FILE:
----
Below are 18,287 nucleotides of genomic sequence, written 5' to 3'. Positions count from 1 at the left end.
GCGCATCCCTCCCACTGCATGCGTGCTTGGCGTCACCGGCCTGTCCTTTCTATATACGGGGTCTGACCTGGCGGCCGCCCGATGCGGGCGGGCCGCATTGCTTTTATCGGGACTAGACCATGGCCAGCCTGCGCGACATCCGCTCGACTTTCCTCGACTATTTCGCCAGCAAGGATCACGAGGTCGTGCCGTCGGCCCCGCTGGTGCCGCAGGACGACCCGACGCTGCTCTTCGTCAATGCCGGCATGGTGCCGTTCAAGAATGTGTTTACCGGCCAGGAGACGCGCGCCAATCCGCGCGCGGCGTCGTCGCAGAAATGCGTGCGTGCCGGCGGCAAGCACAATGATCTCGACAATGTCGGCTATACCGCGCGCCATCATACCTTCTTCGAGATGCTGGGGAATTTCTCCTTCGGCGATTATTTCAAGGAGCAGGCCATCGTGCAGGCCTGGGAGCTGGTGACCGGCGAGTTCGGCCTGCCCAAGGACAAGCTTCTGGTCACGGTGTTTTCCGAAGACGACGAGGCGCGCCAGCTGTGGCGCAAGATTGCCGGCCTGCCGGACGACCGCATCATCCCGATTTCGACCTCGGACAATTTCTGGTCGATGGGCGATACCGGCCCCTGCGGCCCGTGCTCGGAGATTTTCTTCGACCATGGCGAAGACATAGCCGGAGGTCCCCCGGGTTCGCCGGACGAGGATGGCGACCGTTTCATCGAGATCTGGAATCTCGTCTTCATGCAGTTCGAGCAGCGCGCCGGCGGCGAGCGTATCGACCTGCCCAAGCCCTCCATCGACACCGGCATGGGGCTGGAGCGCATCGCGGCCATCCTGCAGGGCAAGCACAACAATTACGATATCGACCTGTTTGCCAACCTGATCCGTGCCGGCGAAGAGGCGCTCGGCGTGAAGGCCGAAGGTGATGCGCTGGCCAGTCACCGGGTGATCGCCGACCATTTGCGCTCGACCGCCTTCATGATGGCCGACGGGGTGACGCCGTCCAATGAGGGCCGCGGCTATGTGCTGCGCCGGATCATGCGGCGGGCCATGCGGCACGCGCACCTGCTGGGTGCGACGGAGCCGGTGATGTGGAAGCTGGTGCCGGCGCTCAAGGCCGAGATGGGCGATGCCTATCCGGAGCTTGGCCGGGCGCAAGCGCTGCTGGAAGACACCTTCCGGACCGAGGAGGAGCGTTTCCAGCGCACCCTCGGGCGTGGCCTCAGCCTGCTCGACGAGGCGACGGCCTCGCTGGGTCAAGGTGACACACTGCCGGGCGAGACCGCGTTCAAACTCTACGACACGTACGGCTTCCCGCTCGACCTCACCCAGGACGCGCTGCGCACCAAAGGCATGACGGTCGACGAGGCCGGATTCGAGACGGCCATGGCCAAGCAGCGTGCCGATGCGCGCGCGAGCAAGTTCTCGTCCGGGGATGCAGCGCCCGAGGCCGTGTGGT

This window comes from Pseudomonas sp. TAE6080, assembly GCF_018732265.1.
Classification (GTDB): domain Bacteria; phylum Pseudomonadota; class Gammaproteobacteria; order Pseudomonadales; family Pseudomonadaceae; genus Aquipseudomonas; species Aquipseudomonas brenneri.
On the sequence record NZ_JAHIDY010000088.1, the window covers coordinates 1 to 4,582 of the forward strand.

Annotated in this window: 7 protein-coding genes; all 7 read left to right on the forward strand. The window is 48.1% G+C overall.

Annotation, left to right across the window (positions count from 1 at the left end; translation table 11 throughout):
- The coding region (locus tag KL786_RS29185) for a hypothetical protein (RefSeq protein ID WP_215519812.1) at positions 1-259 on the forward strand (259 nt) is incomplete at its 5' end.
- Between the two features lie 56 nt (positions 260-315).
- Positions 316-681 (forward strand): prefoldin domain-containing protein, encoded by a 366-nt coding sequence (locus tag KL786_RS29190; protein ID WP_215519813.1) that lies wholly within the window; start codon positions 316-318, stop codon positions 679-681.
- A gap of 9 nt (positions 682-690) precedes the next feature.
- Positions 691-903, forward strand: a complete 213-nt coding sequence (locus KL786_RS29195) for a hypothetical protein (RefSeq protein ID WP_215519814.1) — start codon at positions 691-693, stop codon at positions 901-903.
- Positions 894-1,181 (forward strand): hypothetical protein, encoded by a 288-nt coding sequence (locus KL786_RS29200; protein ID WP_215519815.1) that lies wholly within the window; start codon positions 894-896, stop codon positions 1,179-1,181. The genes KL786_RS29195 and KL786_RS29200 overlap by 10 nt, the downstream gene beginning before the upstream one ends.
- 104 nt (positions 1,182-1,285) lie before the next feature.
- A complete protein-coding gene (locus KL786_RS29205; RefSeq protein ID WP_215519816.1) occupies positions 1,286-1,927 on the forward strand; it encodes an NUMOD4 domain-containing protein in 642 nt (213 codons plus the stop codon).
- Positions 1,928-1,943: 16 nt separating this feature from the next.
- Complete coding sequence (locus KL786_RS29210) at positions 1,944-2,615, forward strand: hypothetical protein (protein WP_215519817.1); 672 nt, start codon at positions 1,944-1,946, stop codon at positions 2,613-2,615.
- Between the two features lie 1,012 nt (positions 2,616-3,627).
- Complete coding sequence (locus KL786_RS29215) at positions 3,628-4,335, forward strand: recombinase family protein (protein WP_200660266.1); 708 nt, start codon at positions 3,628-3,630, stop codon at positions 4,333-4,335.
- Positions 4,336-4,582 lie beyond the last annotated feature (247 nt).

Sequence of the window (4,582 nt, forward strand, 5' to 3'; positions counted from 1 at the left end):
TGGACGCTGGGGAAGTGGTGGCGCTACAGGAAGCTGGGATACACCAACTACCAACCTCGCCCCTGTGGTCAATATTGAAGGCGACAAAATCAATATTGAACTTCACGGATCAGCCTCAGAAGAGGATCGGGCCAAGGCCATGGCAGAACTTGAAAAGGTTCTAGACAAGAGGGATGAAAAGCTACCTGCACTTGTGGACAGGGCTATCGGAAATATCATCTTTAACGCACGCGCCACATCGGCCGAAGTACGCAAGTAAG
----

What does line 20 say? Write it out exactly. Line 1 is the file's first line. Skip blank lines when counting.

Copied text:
- Positions 4,336-4,582 lie beyond the last annotated feature (247 nt).